Two figures jumping with arms stretched up on a mountaintop
Community advocates help shout their communities’ missions from mountaintops! by Allen Pope

Earlier, we introduced the project teams that this year’s AAAS Community Engagement Fellows have formed, and today I’d like to share a bit about the team that I belong to – the Advocacy Ninjas.

Continue reading Champions, Ambassadors, Fellows, and More: Introducing the Advocacy Ninjas

Catalyzing change – the AAAS Community Engagement Fellows’ mid-year meeting

Posted by Lou Woodley, Program Director – AAAS Community Engagement Fellows Program

Red sign that reads "Changed Priorities Ahead"
Changed priorities ahead” by Peter Reed under CC BY-NC 2.0

This week saw the return of the 2017 class of AAAS Community Engagement Fellows to DC for their mid-year meeting. Following their week-long training in the fundamentals of community management back in January the Fellows have been working to support collaborations at their home institutions. Meet the Fellows and find out what they are each working on here.

The #CEFP2017 mid-year meeting had the theme of “change” – and we explored this from various angles including individual perspectives on implementing what’s been learned so far, organizational change, and what it means to create a “learning organization”. We also worked together on our community playbooks as tools to help us communicate the methods behind community management to our colleagues.

Continue reading Catalyzing change – the AAAS Community Engagement Fellows’ mid-year meeting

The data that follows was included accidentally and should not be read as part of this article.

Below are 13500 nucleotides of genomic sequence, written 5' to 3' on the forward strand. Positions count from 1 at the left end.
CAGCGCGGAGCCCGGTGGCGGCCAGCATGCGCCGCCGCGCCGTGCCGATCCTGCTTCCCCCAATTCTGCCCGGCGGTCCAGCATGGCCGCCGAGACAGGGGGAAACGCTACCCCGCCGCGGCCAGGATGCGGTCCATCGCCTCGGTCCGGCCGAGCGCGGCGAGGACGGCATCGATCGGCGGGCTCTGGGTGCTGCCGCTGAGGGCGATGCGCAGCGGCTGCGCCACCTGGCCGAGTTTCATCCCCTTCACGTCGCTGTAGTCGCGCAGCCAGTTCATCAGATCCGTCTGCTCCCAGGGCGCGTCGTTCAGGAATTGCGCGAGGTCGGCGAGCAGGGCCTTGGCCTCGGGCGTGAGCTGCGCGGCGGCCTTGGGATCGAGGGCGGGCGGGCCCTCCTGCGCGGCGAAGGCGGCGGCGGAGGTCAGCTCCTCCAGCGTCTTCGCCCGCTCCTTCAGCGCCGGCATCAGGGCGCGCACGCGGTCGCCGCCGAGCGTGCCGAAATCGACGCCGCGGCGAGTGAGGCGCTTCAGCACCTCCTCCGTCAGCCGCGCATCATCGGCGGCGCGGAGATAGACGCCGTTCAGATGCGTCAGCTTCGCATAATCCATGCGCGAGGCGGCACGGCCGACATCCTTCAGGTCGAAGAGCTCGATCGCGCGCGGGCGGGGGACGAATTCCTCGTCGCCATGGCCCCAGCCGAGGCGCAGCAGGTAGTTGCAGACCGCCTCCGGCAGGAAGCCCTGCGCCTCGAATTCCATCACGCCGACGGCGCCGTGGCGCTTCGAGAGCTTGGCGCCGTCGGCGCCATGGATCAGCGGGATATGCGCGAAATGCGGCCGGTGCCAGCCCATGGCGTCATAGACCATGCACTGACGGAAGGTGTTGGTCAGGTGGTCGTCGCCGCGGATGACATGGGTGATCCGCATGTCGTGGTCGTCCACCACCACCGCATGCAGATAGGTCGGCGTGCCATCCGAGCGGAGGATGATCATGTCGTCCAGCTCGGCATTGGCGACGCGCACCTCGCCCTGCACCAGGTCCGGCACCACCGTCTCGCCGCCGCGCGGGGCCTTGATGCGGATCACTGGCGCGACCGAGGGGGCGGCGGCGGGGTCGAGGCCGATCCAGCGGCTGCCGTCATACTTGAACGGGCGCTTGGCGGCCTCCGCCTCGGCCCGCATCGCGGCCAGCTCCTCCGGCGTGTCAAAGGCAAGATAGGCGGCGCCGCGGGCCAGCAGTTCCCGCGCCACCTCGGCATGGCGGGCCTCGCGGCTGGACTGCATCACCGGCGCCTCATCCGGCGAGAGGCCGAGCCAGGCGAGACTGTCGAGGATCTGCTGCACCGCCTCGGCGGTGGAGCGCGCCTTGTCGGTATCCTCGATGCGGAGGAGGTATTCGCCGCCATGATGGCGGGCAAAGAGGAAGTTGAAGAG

Building a Community Playbook Part 3: What’s in it?

In January 2017, we wrapped up the training week for the inaugural class of the AAAS Community Engagement Fellows Program (CEFP), funded by the Alfred P. Sloan Foundation. The first cohort of Fellows is made up of 17 scientific community managers working with a diverse range of scientific communities. As they continue to develop their community engagement skills and apply some of the ideas and strategies from the January training, the Fellows will report back on the Trellis blog, sharing their challenges, discoveries, and insights. Yesterday Stephanie O’Donnell described several different audiences and use cases for community playbooks. Today, in the final post in her three part series, will dive into the content of community playbooks.

Posted by Stephanie O’DonnellCommunity Manager at WILDLABS.net, Fauna & Flora International

Red hardcover book gutter with sewn pages flipping through the air ready for browsing. The cover has a shiny, plastic texture.
“Hardcover book gutter and pages” by Horia Varlan under CC BY 2.0

Now that we’ve established how useful a playbook might be and how different audiences might use it, we come to the big question: what goes in your Playbook? Read on to learn about the different kinds of content and content mediums that you can choose from. The credit for this framework goes to the Community Roundtable, who presented the following information in a CEFP webinar.

Continue reading Building a Community Playbook Part 3: What’s in it?